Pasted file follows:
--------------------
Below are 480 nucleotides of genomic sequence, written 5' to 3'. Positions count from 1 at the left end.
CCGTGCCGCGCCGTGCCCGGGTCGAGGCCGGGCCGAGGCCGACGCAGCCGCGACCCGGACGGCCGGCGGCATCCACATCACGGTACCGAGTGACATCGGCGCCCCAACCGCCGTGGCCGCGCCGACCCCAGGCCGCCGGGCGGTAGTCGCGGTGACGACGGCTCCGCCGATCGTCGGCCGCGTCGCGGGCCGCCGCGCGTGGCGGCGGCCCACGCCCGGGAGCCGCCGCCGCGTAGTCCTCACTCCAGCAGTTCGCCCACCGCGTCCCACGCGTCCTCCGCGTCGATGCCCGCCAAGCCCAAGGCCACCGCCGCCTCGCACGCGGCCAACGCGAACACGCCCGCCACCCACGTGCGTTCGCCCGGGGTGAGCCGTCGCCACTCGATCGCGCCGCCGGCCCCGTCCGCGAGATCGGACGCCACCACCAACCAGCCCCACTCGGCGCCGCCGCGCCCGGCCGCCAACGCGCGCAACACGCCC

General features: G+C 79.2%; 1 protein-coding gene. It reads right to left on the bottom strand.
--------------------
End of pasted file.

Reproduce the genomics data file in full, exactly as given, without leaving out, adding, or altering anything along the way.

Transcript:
Below are 480 nucleotides of genomic sequence, written 5' to 3'. Positions count from 1 at the left end.
CCGTGCCGCGCCGTGCCCGGGTCGAGGCCGGGCCGAGGCCGACGCAGCCGCGACCCGGACGGCCGGCGGCATCCACATCACGGTACCGAGTGACATCGGCGCCCCAACCGCCGTGGCCGCGCCGACCCCAGGCCGCCGGGCGGTAGTCGCGGTGACGACGGCTCCGCCGATCGTCGGCCGCGTCGCGGGCCGCCGCGCGTGGCGGCGGCCCACGCCCGGGAGCCGCCGCCGCGTAGTCCTCACTCCAGCAGTTCGCCCACCGCGTCCCACGCGTCCTCCGCGTCGATGCCCGCCAAGCCCAAGGCCACCGCCGCCTCGCACGCGGCCAACGCGAACACGCCCGCCACCCACGTGCGTTCGCCCGGGGTGAGCCGTCGCCACTCGATCGCGCCGCCGGCCCCGTCCGCGAGATCGGACGCCACCACCAACCAGCCCCACTCGGCGCCGCCGCGCCCGGCCGCCAACGCGCGCAACACGCCC

General features: G+C 79.2%; 1 protein-coding gene. It reads right to left on the bottom strand.